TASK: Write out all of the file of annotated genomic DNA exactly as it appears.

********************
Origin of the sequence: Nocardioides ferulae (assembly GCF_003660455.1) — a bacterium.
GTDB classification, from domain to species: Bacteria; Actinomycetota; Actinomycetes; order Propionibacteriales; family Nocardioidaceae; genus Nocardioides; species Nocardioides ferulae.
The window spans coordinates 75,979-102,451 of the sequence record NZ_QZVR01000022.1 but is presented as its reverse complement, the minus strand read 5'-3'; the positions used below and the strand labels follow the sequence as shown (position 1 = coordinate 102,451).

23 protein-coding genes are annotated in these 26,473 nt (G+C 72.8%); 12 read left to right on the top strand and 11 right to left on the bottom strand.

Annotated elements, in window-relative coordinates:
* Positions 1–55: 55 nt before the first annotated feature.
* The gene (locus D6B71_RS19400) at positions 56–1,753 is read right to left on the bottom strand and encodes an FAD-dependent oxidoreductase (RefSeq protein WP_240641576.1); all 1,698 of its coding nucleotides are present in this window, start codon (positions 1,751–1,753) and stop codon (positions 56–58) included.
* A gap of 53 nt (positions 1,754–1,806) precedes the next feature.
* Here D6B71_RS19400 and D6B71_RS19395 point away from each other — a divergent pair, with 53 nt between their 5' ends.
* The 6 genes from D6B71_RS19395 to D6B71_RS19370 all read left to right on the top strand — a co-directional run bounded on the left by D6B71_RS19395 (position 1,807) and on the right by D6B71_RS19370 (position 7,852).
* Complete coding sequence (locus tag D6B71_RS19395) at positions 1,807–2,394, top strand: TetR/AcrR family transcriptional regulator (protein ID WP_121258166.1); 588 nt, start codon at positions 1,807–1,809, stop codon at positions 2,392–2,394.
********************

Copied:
Origin of the sequence: Nocardioides ferulae (assembly GCF_003660455.1) — a bacterium.
GTDB classification, from domain to species: Bacteria; Actinomycetota; Actinomycetes; order Propionibacteriales; family Nocardioidaceae; genus Nocardioides; species Nocardioides ferulae.
The window spans coordinates 75,979-102,451 of the sequence record NZ_QZVR01000022.1 but is presented as its reverse complement, the minus strand read 5'-3'; the positions used below and the strand labels follow the sequence as shown (position 1 = coordinate 102,451).

23 protein-coding genes are annotated in these 26,473 nt (G+C 72.8%); 12 read left to right on the top strand and 11 right to left on the bottom strand.

Annotated elements, in window-relative coordinates:
* Positions 1–55: 55 nt before the first annotated feature.
* The gene (locus D6B71_RS19400) at positions 56–1,753 is read right to left on the bottom strand and encodes an FAD-dependent oxidoreductase (RefSeq protein WP_240641576.1); all 1,698 of its coding nucleotides are present in this window, start codon (positions 1,751–1,753) and stop codon (positions 56–58) included.
* A gap of 53 nt (positions 1,754–1,806) precedes the next feature.
* Here D6B71_RS19400 and D6B71_RS19395 point away from each other — a divergent pair, with 53 nt between their 5' ends.
* The 6 genes from D6B71_RS19395 to D6B71_RS19370 all read left to right on the top strand — a co-directional run bounded on the left by D6B71_RS19395 (position 1,807) and on the right by D6B71_RS19370 (position 7,852).
* Complete coding sequence (locus tag D6B71_RS19395) at positions 1,807–2,394, top strand: TetR/AcrR family transcriptional regulator (protein ID WP_121258166.1); 588 nt, start codon at positions 1,807–1,809, stop codon at positions 2,392–2,394.